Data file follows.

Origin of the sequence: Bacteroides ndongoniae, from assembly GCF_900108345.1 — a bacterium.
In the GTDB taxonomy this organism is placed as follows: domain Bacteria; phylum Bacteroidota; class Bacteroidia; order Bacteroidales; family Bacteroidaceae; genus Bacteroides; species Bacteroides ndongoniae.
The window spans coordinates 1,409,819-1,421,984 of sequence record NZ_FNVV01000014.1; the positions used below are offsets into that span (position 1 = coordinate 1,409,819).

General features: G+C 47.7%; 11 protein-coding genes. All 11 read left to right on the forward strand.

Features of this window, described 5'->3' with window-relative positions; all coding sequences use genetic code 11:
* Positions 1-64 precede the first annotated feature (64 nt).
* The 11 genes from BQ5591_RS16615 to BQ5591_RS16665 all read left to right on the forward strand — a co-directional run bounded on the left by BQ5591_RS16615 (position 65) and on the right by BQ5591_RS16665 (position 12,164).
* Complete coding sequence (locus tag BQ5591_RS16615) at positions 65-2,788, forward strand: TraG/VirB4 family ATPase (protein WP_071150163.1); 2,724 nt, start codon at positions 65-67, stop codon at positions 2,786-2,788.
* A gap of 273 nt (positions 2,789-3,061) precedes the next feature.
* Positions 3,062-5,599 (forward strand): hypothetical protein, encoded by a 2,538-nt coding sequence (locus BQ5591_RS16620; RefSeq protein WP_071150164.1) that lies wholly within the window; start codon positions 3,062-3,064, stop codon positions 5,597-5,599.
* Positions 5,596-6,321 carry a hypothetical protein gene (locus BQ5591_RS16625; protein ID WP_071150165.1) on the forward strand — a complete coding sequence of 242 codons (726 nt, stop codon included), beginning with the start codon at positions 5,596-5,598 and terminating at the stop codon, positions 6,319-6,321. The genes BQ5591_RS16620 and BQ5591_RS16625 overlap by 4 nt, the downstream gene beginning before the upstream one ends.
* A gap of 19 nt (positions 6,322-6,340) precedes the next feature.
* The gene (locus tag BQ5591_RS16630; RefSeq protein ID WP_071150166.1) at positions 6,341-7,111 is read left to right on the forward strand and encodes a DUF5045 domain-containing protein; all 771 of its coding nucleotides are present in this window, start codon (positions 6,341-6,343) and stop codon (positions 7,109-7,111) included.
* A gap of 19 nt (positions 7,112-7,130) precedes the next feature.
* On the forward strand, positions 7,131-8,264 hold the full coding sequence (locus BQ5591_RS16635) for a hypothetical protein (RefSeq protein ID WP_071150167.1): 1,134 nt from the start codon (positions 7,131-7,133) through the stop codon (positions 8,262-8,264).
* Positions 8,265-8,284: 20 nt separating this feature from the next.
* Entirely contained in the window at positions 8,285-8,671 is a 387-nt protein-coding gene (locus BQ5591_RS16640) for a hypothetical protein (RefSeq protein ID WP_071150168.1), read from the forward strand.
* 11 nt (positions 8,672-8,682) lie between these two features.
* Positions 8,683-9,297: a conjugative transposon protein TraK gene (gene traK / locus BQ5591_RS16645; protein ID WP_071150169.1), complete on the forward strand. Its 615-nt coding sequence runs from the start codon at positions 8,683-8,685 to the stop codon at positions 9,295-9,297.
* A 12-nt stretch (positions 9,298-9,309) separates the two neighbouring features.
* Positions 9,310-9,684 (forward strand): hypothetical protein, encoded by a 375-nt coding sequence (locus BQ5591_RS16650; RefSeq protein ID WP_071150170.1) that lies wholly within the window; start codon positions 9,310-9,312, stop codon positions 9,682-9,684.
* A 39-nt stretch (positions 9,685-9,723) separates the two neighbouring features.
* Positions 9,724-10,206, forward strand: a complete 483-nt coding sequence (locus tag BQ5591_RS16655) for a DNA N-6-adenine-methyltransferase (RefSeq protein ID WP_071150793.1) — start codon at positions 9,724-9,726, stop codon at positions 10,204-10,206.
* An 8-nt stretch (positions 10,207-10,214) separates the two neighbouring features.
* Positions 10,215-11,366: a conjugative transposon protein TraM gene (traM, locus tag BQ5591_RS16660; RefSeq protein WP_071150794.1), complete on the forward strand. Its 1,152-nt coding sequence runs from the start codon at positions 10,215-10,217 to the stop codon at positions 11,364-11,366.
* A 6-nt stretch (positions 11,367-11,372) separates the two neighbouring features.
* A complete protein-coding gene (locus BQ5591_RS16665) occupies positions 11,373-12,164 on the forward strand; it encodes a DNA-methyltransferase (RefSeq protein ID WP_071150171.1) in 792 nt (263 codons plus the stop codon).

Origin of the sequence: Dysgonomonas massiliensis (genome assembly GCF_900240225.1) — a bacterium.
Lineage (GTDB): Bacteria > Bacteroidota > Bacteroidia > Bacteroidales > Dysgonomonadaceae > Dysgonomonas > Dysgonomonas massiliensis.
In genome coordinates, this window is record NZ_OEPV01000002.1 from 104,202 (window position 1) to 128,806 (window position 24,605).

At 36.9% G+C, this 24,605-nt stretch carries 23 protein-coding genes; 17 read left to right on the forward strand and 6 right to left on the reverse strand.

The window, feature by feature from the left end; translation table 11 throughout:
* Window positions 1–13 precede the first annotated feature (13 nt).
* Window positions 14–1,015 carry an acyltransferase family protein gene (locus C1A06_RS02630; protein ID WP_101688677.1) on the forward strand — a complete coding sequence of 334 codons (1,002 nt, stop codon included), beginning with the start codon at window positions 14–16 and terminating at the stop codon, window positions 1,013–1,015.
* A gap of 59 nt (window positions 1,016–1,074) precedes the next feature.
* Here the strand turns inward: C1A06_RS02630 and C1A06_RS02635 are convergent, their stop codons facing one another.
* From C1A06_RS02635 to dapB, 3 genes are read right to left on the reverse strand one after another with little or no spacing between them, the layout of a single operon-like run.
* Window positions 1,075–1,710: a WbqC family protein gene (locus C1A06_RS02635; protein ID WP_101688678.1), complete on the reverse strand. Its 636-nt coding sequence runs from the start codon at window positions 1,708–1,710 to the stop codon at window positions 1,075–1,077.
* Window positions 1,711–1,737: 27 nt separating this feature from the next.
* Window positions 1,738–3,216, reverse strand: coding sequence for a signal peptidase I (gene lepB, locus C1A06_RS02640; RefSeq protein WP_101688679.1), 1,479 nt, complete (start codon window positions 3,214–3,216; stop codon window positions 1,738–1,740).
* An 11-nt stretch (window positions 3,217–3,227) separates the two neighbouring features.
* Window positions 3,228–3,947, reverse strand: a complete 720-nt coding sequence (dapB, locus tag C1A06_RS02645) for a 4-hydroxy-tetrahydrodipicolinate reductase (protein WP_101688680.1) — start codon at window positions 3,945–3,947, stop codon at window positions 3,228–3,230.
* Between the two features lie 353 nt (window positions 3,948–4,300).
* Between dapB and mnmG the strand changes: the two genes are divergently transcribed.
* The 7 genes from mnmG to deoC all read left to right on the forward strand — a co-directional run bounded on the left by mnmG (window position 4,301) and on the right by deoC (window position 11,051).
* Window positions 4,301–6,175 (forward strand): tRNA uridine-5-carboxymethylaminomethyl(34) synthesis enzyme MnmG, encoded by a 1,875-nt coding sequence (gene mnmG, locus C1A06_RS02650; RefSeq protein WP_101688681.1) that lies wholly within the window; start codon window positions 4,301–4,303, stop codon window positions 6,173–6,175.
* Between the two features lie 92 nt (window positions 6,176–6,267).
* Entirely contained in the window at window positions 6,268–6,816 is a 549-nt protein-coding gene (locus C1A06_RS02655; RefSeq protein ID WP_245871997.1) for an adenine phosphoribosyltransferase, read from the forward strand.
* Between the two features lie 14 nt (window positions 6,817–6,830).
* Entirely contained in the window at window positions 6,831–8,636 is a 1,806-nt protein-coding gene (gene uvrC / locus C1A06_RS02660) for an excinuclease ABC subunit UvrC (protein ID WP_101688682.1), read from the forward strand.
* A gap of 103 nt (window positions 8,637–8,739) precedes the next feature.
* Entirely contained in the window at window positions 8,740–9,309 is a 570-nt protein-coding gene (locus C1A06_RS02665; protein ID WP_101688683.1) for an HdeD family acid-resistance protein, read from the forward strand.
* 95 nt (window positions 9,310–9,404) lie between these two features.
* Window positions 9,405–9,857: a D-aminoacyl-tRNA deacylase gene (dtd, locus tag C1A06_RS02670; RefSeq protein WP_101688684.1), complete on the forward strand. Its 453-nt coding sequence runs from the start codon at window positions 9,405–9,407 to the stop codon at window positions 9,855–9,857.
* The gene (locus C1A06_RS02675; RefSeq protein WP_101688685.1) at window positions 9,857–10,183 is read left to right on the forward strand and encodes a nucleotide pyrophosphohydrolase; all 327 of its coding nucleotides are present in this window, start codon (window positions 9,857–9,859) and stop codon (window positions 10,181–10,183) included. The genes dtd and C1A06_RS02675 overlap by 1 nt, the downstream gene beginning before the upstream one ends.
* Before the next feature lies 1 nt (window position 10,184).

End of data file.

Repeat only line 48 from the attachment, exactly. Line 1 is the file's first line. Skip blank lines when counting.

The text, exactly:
* Entirely contained in the window at window positions 6,268–6,816 is a 549-nt protein-coding gene (locus C1A06_RS02655; RefSeq protein ID WP_245871997.1) for an adenine phosphoribosyltransferase, read from the forward strand.